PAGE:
Abstract:

The Cathedral Peak Research Catchments: A Platform for Global Change Research and Monitoring through Partnerships

Alistair Clulow1, Colin Everson1, Terry Everson1 ,Mark J.C. Horan1, Graham P.W. Jewitt1, Michele L. Warburton1, Susan Janse van Rensberg2, Timothy O’Connor2, Nicky Allsopp2, Tony Swemmer2, Victoria Goodall2, Ian Rushworth3.

1 School of Agricultural, Earth and Environmental Science, University of KwaZulu-Natal, Pietermaritzburg, South Africa
2 South African Environmental Observation Network, Pretoria, South Africa
3Ezemvelo KZN Wildlife, Ecological Advice, Midmar, Pietermaritzburg, South Africa

Water scarcity exists where demand exceeds supply. This is currently an imminent constraint to economic development in South Africa. In this context, conservation goals may be negatively affected, as ecological reserves are compromised. Information that enables resilient and adaptive water management policies is therefore essential. However, there is significant uncertainty regarding the impact of Global Change on the hydrological response and the consequential implications for water delivery in South Africa.  The South African Environmental Observation Network (SAEON), mandated with implementing long term monitoring to detect and understand Global Change impacts, has therefore identified hydrological monitoring as a focal theme. Currently, the Drakensberg mountain catchments are South Africa’s most important source of water.  The Cathedral Peak Research Catchments of the uKhahlamba Drakensberg Park World Heritage Site, managed by Ezemvelo KZN Wildlife, were initiated by the Department of Forestry in 1939.These catchments have provided a legacy of over forty years of stream flow and weather data from historical catchment experiment programs. Along with Jonkershoek in the Cape, these catchments provide the long term data required to detect potential Global Change impacts in contrasting summer and winter rainfall catchments. Vegetation responses to Global Change (C3-C4 response, gradient shifts, herbaceous encroachment into grassland, etc.) and their impact on the hydrological cycle are unresolved. The vision and planned activities of the Cathedral Peak Research Catchments Global Change Monitoring and Research Program, aimed at interlinking vegetation-hydrological responses will be outlined, highlighting the need and value of collaboration, notably with EKZNW and UKZN, in achieving the desired outcomes. The outcomes will be relevant to forward planning for sustainable water delivery in an uncertain future. In addition, this collaborative program will establish a living laboratory in which students are able to experience the hydrological continuum and understand the threats of climate change on South Africa’s water resources.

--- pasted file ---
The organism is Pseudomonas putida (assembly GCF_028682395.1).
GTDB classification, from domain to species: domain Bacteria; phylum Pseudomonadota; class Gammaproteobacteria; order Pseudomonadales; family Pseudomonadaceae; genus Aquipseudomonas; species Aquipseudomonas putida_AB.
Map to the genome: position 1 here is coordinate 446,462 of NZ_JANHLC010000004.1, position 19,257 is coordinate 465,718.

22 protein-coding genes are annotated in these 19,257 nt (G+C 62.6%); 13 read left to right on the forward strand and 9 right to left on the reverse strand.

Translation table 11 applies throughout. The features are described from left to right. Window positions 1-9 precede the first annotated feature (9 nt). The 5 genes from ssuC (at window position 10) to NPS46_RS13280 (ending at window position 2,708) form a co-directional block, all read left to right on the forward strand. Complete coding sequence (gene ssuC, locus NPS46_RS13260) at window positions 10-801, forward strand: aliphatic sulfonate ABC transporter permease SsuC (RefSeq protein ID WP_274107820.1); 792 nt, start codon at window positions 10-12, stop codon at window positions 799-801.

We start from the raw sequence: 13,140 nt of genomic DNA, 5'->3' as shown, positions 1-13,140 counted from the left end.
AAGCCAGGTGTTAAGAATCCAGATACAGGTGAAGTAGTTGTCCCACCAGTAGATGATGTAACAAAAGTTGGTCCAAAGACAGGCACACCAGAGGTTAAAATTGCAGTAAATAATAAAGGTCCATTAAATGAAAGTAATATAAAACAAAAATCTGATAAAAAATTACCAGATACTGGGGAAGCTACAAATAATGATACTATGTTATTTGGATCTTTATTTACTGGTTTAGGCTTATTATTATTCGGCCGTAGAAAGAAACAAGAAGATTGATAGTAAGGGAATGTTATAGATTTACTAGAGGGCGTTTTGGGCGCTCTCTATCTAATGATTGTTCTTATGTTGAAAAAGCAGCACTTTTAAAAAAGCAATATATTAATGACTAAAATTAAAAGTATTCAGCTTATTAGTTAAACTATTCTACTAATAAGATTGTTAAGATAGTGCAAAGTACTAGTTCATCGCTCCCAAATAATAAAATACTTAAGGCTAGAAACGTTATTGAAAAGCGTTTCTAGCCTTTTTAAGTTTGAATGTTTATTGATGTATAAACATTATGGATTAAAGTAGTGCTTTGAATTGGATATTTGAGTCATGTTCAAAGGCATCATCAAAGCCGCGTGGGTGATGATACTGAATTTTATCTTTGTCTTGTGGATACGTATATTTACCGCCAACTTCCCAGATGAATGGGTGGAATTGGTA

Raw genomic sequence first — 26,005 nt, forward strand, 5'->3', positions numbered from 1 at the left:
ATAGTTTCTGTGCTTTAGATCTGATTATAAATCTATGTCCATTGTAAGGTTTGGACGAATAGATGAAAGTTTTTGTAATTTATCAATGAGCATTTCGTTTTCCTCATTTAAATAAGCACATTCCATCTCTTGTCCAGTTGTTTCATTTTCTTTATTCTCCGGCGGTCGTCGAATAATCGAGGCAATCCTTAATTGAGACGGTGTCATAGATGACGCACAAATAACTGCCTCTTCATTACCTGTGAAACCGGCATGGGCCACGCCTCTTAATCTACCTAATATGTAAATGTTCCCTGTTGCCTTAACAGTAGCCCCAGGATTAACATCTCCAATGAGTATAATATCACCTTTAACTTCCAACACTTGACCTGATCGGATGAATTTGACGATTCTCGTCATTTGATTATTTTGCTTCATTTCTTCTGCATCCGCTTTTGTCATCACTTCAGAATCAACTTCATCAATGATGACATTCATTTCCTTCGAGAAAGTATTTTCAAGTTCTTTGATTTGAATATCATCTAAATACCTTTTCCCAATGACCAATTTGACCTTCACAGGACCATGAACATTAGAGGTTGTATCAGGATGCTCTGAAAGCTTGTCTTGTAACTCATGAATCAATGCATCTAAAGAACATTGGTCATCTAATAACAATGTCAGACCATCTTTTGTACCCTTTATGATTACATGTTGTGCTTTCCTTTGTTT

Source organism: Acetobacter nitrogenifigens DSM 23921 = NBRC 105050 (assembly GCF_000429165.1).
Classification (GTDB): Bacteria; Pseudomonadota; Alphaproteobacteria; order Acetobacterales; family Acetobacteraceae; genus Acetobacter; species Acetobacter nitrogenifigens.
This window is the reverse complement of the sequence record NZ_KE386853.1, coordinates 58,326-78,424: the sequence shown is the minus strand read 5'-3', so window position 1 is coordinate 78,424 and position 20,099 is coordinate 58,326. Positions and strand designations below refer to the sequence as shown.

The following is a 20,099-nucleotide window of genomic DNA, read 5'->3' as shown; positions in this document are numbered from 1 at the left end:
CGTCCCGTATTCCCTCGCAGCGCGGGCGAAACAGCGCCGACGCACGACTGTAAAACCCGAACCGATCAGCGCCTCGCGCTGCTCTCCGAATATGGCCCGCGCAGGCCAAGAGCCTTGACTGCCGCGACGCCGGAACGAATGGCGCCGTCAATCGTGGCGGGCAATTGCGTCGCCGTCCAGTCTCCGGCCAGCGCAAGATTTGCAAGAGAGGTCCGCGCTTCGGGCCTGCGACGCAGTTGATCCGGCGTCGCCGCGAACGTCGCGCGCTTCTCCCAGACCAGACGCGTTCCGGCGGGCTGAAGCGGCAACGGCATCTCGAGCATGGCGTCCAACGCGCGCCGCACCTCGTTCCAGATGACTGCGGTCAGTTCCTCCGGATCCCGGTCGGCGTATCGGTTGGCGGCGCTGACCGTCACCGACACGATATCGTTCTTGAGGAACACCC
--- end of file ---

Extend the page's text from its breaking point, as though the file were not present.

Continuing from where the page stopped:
Presentation Topic

The Cathedral Peak Research Catchments: A Platform for Global Change Research and Monitoring through Partnerships

 

Contact Ms Janse van Rensberg:

South African Environmental Observation Network, Pretoria, South Africa

 

Email Ms Janse van Rensburg